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CHEERS & JEERS: Bridges accepts rings for team

Billy Bridges is a veteran with Canada's sledge hockey team. 
(Jason Malloy/The Guardian)
Billy Bridges is a veteran with Canada's sledge hockey team. (Jason Malloy/The Guardian) - Jason Malloy

Ottawa ceremony May 9 part of Canada’s official celebration of the record medal count for the country’s Olympic and Paralympic teams in 2018

CHEERS: To five-time Paralympian Billy Bridges of Summerside who was selected to accept Paralympic rings on behalf of his Team Canada Sledge peers during a ceremony May 9 as part of Canada’s official celebration of the record medal count for the country’s Olympic and Paralympic teams in 2018.

RELATED: Oh, so close: silver medal for Canada after falling to U. S. 2-1 in OT in Paralympics hockey final

The celebration was held amid a sea of red and white at Rideau Hall, where the athletes were presented with rings, and afterwards inside the House of Commons where MPs applauded and cheered the athletes. One of the most impressive performances came from Paralympic cross-country skier and biathlete Mark Arendz of Hartsville, P.E.I. who won six medals.

JEERS: To Nova Scotia's offshore petroleum regulator which has granted BP Canada Energy Group approval to begin drilling a well off the province's coast. The project could see up to seven exploration wells drilled off the southeast coast of N.S. over a three-year period. It’s astonishing that Ottawa and Nova Scotia has allowed drilling in light of recent federal conservation measures to protect the right whale.

RELATED: BP Canada given the go-ahead to start drilling off Nova Scotia coast

The drilling is in the path of the whale’s migration route from the southern U.S., along the eastern seaboard, the N.S. coast and into the Gulf of St. Lawrence. P.E.I.’s lobster fishermen are being warned they will have to move traps and stop fishing if a right whale is spotted nearby. The drilling platform and service vessels pose a far greater threat. It’s an irresponsible decision in light of recent conservation announcements.

CHEERS: To two Island teachers who received 2018 Prime Minister’s Award for Teaching Excellence from Justin Trudeau during a ceremony in Ottawa last week. Stacy Thain, of Summerside Intermediate School, and Natalie MacNeill of Grace Christian School were among 64 Canadian teachers honoured for “remarkable achievements in education and commitment to prepare their students for a digital and innovation-based economy.” Both also received warm congratulations from P.E.I. Education, Early Learning and Culture Minister Jordan Brown.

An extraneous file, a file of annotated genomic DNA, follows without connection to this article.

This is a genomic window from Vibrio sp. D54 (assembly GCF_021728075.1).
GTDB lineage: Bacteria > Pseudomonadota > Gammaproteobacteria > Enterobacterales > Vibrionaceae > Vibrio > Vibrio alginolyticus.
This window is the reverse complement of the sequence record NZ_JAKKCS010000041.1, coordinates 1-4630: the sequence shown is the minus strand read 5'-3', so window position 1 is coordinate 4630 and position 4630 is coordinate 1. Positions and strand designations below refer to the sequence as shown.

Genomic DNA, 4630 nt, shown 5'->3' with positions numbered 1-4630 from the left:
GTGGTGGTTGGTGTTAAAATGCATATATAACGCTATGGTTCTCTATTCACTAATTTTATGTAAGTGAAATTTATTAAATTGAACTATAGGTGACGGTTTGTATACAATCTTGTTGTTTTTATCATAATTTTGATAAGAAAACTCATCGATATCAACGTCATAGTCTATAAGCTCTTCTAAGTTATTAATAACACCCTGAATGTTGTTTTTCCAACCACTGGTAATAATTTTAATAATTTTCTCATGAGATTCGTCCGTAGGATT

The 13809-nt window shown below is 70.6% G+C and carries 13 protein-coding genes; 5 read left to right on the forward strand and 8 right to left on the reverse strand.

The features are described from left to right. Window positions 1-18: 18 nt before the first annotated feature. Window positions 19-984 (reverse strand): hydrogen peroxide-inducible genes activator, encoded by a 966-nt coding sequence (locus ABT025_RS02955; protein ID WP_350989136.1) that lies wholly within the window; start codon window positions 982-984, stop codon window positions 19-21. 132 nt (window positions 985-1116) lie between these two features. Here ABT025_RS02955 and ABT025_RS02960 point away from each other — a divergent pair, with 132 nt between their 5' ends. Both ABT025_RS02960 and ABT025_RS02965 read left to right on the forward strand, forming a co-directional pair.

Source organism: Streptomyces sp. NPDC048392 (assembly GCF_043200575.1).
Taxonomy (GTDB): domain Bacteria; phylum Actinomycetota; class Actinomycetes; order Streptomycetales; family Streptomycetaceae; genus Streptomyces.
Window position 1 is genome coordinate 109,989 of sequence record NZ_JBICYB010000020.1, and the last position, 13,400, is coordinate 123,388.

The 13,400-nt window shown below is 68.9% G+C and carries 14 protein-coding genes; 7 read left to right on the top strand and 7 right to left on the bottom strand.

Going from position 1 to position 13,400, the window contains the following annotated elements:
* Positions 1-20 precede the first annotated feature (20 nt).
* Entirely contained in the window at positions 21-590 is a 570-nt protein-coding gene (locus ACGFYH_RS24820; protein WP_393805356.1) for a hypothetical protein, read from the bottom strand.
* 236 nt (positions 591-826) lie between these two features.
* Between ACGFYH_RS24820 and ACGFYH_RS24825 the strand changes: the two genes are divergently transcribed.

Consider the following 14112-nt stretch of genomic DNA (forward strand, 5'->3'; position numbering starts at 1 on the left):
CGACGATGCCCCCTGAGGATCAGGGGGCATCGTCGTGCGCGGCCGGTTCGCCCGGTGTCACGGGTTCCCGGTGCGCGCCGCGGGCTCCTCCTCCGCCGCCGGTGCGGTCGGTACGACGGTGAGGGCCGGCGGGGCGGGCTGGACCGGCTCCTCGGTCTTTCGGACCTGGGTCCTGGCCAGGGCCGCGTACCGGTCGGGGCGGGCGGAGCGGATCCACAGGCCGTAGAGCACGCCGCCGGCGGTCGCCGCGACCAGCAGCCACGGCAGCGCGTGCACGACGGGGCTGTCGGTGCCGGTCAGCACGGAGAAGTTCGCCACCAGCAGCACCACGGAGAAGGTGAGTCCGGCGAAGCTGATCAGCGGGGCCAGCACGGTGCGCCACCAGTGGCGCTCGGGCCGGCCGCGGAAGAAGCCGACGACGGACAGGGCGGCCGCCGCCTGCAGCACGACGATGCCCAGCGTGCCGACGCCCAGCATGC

CHEERS: To Carrsyn Haley, of Victoria Cross, a Grade 11 student at Montague Regional, who earned a $110,000 scholarship to spend the next two years Pearson College, a pre-university school near Victoria, B.C. Pearson College is the country's only United World College school, one of 17 global schools dedicated to uniting cultures and countries. Its program attracts students from 150 countries. Not only will the Grade 11 student be finishing high school at Pearson, but also starting her post-secondary studies in the two-year program. Carssyn is focusing her studies in the sciences with an eye on a future in medicine. Marine biology has also attracted her interest.

JEERS: To the Charlottetown Airport Authority which glossed over a key loss of service in its reflection on accomplishments achieved in 2017 at its recent annual meeting. Yes, the CAA hit all-time-high passenger traffic levels and completed the largest infrastructure investment in the airport’s history. What got scant mention was that after two years, WestJet’s seasonal weekly service direct from Charlottetown to Orlando wrapped up in late April 2017. Why? Sunwing is expanding its southern getaway options by adding Puerto Plata, Dominican Republic in the winter of 2018 to join its 13-week winter service offering direct flights to Varadero, Cuba. But what about families and golfers who want the incredible benefits of a direct flight to Orlando over the winter?

CHEERS: To the 2018 P.E.I. Crime Stoppers Police Officers of the Year who were honoured May 11 in Charlottetown to help kick off National Police week, May 13-19. The award for 2018 Municipal Police Officer of the Year went to Deputy Chief Sinclair Walker of the Summerside Police Services. Cpl. Jennifer McCarron of the Charlottetown Police Service was selected as runner up. The 2018 Royal Canadian Mounted Police Officer of the Year is Sgt. Chris Gunn of the Kings District RCMP. Cpl. Jerrie MacLeod of Prince District was selected as runner up.

CHEERS: To the five “Senate 150” P.E.I. medal winners who will receive their award Tuesday, May 15. As part of the Canada 150 celebrations, the Senate of Canada had a medal minted to commemorate 150 years since the Senate first went into session. The medals are given to people across Canada who have made substantial contributions to their communities. Antoinette Perry, the Lt.-Gov. of Prince Edward Island, will assist Senator Diane Griffin in presenting the medals at Fanningbank to Dr. Colin McMillan, Stratford; Doreen Huestis, Vernon Bridge; Rev. Dr. J. Charles Cheverie, Charlottetown; John J. MacDonald, St. Nicholas; and Chief Matilda Ramjattan, Lennox Island.

CHEERS: To UPEI President and Vice-Chancellor Alaa Abd-El-Aziz who was named a Top 50 CEO by Atlantic Business Magazine in Halifax, May 10. Since 1999, the magazine has dedicated one of its six issues per year to profiling Atlantic Canada’s 50 most accomplished business leaders. Nominees for the awards are judged according to their corporate, community, and industry involvement; their organization’s growth in recent years; and, their responses to various managerial challenges. This is the second year in a row that President Abd-El-Aziz has received this recognition.

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